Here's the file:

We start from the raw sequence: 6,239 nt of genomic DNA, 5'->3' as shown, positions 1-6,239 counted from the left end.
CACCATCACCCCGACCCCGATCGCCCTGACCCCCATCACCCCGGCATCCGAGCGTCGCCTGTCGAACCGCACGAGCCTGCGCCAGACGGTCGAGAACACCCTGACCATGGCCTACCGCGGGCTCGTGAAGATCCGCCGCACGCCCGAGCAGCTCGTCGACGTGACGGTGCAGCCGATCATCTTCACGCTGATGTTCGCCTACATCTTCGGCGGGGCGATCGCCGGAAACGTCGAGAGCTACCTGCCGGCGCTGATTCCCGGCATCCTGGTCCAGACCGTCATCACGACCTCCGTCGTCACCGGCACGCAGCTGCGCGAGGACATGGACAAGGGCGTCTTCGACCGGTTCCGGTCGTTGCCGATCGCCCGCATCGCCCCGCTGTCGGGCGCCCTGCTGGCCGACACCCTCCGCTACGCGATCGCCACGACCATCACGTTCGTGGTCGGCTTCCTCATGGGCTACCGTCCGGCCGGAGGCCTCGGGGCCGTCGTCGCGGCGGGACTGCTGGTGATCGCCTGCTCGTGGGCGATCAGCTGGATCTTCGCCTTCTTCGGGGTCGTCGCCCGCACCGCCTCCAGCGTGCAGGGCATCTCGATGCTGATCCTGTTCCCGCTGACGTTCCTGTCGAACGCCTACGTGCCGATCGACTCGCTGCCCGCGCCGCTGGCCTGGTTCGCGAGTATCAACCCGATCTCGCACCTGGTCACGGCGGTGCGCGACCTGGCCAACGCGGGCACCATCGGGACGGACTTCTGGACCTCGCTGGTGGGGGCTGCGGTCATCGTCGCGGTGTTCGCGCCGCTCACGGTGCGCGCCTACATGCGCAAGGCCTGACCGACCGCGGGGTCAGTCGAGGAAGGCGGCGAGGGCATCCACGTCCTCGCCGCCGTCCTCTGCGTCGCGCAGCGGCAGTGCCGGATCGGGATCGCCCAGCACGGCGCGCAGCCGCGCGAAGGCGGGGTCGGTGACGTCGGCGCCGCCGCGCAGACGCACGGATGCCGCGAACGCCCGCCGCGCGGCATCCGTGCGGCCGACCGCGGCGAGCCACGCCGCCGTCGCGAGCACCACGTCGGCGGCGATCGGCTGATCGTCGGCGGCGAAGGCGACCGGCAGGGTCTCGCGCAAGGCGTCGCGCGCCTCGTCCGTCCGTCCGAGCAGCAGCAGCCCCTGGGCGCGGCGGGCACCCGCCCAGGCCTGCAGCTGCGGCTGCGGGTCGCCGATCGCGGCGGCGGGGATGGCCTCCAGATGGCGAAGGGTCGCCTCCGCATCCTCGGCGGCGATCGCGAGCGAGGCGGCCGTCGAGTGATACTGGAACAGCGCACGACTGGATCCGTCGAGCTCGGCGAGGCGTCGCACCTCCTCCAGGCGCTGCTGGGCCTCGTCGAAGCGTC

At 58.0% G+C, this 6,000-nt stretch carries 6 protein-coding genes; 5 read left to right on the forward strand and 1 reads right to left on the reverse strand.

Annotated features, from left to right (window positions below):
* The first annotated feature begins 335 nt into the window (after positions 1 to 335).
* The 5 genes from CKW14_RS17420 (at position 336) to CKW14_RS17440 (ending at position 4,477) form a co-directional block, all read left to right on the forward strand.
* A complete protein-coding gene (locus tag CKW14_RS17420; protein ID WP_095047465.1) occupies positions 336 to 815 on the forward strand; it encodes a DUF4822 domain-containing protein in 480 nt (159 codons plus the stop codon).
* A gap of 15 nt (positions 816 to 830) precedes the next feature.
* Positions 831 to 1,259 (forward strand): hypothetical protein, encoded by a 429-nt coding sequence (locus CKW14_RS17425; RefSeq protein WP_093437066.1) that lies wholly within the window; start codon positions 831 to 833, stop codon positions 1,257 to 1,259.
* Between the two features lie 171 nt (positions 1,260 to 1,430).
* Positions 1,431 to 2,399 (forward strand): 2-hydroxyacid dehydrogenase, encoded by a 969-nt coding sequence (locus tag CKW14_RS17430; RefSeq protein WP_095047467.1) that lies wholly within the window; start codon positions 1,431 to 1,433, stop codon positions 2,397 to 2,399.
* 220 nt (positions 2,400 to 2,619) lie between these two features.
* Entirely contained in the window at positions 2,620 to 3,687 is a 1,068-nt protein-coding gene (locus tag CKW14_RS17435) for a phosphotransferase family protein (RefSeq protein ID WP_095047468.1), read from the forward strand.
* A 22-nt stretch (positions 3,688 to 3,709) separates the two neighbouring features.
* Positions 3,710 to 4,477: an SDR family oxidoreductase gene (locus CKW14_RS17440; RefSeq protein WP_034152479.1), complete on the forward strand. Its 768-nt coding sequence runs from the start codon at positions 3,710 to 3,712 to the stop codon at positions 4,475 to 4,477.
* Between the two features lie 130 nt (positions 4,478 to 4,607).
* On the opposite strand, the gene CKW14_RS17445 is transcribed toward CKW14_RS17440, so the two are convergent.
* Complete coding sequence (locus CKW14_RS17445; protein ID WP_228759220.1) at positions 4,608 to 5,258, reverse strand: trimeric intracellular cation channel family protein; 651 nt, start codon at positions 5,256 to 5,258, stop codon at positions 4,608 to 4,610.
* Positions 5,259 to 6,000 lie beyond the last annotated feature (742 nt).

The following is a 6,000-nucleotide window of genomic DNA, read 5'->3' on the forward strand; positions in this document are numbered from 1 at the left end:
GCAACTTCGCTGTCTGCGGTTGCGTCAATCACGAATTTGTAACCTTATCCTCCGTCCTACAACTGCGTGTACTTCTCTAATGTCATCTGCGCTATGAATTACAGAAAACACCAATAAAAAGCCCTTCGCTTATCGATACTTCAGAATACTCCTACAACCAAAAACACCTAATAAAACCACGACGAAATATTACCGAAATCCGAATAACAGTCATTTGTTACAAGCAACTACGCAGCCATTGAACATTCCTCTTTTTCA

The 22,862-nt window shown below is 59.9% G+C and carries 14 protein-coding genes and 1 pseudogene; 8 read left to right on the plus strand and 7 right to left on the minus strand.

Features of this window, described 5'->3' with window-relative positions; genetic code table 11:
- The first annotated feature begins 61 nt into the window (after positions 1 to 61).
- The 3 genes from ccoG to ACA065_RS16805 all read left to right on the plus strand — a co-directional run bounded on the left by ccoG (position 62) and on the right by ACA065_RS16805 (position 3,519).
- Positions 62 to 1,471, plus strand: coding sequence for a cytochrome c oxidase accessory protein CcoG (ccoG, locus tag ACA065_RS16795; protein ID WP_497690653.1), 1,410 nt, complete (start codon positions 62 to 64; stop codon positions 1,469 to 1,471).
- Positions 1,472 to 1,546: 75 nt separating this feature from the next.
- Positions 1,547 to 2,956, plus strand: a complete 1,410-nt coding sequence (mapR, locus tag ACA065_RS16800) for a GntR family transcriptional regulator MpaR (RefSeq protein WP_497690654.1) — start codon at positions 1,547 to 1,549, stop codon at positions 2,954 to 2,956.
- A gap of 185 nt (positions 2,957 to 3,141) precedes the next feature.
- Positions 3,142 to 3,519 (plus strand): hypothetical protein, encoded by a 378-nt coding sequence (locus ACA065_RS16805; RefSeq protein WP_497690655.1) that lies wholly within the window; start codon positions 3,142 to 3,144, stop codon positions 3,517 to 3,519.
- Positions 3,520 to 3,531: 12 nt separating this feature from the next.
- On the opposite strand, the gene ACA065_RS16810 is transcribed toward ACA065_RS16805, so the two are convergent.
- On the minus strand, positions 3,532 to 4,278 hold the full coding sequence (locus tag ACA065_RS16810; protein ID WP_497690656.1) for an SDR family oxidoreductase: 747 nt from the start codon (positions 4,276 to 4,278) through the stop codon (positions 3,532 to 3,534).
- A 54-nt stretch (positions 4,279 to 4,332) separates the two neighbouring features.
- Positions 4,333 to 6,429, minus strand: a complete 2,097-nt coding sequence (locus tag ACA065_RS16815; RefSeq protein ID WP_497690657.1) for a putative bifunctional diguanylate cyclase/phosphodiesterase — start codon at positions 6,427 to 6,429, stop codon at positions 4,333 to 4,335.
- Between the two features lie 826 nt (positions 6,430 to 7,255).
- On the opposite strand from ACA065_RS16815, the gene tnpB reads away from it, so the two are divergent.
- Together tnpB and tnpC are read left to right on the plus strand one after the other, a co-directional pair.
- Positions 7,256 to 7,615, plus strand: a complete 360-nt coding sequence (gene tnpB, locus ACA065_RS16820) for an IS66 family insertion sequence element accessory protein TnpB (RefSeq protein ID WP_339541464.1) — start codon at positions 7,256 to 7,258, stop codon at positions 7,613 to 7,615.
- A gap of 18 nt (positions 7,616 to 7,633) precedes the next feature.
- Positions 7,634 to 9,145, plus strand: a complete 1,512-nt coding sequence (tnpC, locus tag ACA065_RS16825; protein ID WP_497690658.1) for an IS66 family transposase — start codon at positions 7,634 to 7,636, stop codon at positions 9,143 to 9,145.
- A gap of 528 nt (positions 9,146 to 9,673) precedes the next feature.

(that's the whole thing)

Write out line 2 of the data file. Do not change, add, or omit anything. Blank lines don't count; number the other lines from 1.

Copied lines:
CACCATCACCCCGACCCCGATCGCCCTGACCCCCATCACCCCGGCATCCGAGCGTCGCCTGTCGAACCGCACGAGCCTGCGCCAGACGGTCGAGAACACCCTGACCATGGCCTACCGCGGGCTCGTGAAGATCCGCCGCACGCCCGAGCAGCTCGTCGACGTGACGGTGCAGCCGATCATCTTCACGCTGATGTTCGCCTACATCTTCGGCGGGGCGATCGCCGGAAACGTCGAGAGCTACCTGCCGGCGCTGATTCCCGGCATCCTGGTCCAGACCGTCATCACGACCTCCGTCGTCACCGGCACGCAGCTGCGCGAGGACATGGACAAGGGCGTCTTCGACCGGTTCCGGTCGTTGCCGATCGCCCGCATCGCCCCGCTGTCGGGCGCCCTGCTGGCCGACACCCTCCGCTACGCGATCGCCACGACCATCACGTTCGTGGTCGGCTTCCTCATGGGCTACCGTCCGGCCGGAGGCCTCGGGGCCGTCGTCGCGGCGGGACTGCTGGTGATCGCCTGCTCGTGGGCGATCAGCTGGATCTTCGCCTTCTTCGGGGTCGTCGCCCGCACCGCCTCCAGCGTGCAGGGCATCTCGATGCTGATCCTGTTCCCGCTGACGTTCCTGTCGAACGCCTACGTGCCGATCGACTCGCTGCCCGCGCCGCTGGCCTGGTTCGCGAGTATCAACCCGATCTCGCACCTGGTCACGGCGGTGCGCGACCTGGCCAACGCGGGCACCATCGGGACGGACTTCTGGACCTCGCTGGTGGGGGCTGCGGTCATCGTCGCGGTGTTCGCGCCGCTCACGGTGCGCGCCTACATGCGCAAGGCCTGACCGACCGCGGGGTCAGTCGAGGAAGGCGGCGAGGGCATCCACGTCCTCGCCGCCGTCCTCTGCGTCGCGCAGCGGCAGTGCCGGATCGGGATCGCCCAGCACGGCGCGCAGCCGCGCGAAGGCGGGGTCGGTGACGTCGGCGCCGCCGCGCAGACGCACGGATGCCGCGAACGCCCGCCGCGCGGCATCCGTGCGGCCGACCGCGGCGAGCCACGCCGCCGTCGCGAGCACCACGTCGGCGGCGATCGGCTGATCGTCGGCGGCGAAGGCGACCGGCAGGGTCTCGCGCAAGGCGTCGCGCGCCTCGTCCGTCCGTCCGAGCAGCAGCAGCCCCTGGGCGCGGCGGGCACCCGCCCAGGCCTGCAGCTGCGGCTGCGGGTCGCCGATCGCGGCGGCGGGGATGGCCTCCAGATGGCGAAGGGTCGCCTCCGCATCCTCGGCGGCGATCGCGAGCGAGGCGGCCGTCGAGTGATACTGGAACAGCGCACGACTGGATCCGTCGAGCTCGGCGAGGCGTCGCACCTCCTCCAGGCGCTGCTGGGCCTCGTCGAAGCGTC